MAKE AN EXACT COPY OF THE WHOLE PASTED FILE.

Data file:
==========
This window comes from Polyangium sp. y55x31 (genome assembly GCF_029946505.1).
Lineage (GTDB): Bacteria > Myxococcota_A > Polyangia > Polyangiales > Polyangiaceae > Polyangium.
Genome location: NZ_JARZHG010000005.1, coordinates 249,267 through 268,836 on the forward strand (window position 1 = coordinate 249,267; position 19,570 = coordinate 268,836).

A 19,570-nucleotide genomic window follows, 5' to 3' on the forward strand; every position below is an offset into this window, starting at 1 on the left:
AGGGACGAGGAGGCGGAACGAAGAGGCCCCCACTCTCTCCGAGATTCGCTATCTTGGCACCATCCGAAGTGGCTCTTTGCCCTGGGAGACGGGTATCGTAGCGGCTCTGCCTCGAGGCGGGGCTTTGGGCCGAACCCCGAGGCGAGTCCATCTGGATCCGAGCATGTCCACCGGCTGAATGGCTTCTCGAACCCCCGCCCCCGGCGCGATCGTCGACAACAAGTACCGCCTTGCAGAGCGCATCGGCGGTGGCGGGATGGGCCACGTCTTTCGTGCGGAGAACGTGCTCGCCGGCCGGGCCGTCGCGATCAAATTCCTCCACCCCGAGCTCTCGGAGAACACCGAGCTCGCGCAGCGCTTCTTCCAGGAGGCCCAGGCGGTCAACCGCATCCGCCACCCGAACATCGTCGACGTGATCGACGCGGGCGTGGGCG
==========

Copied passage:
This window comes from Polyangium sp. y55x31 (genome assembly GCF_029946505.1).
Lineage (GTDB): Bacteria > Myxococcota_A > Polyangia > Polyangiales > Polyangiaceae > Polyangium.
Genome location: NZ_JARZHG010000005.1, coordinates 249,267 through 268,836 on the forward strand (window position 1 = coordinate 249,267; position 19,570 = coordinate 268,836).

A 19,570-nucleotide genomic window follows, 5' to 3' on the forward strand; every position below is an offset into this window, starting at 1 on the left:
AGGGACGAGGAGGCGGAACGAAGAGGCCCCCACTCTCTCCGAGATTCGCTATCTTGGCACCATCCGAAGTGGCTCTTTGCCCTGGGAGACGGGTATCGTAGCGGCTCTGCCTCGAGGCGGGGCTTTGGGCCGAACCCCGAGGCGAGTCCATCTGGATCCGAGCATGTCCACCGGCTGAATGGCTTCTCGAACCCCCGCCCCCGGCGCGATCGTCGACAACAAGTACCGCCTTGCAGAGCGCATCGGCGGTGGCGGGATGGGCCACGTCTTTCGTGCGGAGAACGTGCTCGCCGGCCGGGCCGTCGCGATCAAATTCCTCCACCCCGAGCTCTCGGAGAACACCGAGCTCGCGCAGCGCTTCTTCCAGGAGGCCCAGGCGGTCAACCGCATCCGCCACCCGAACATCGTCGACGTGATCGACGCGGGCGTGGGCG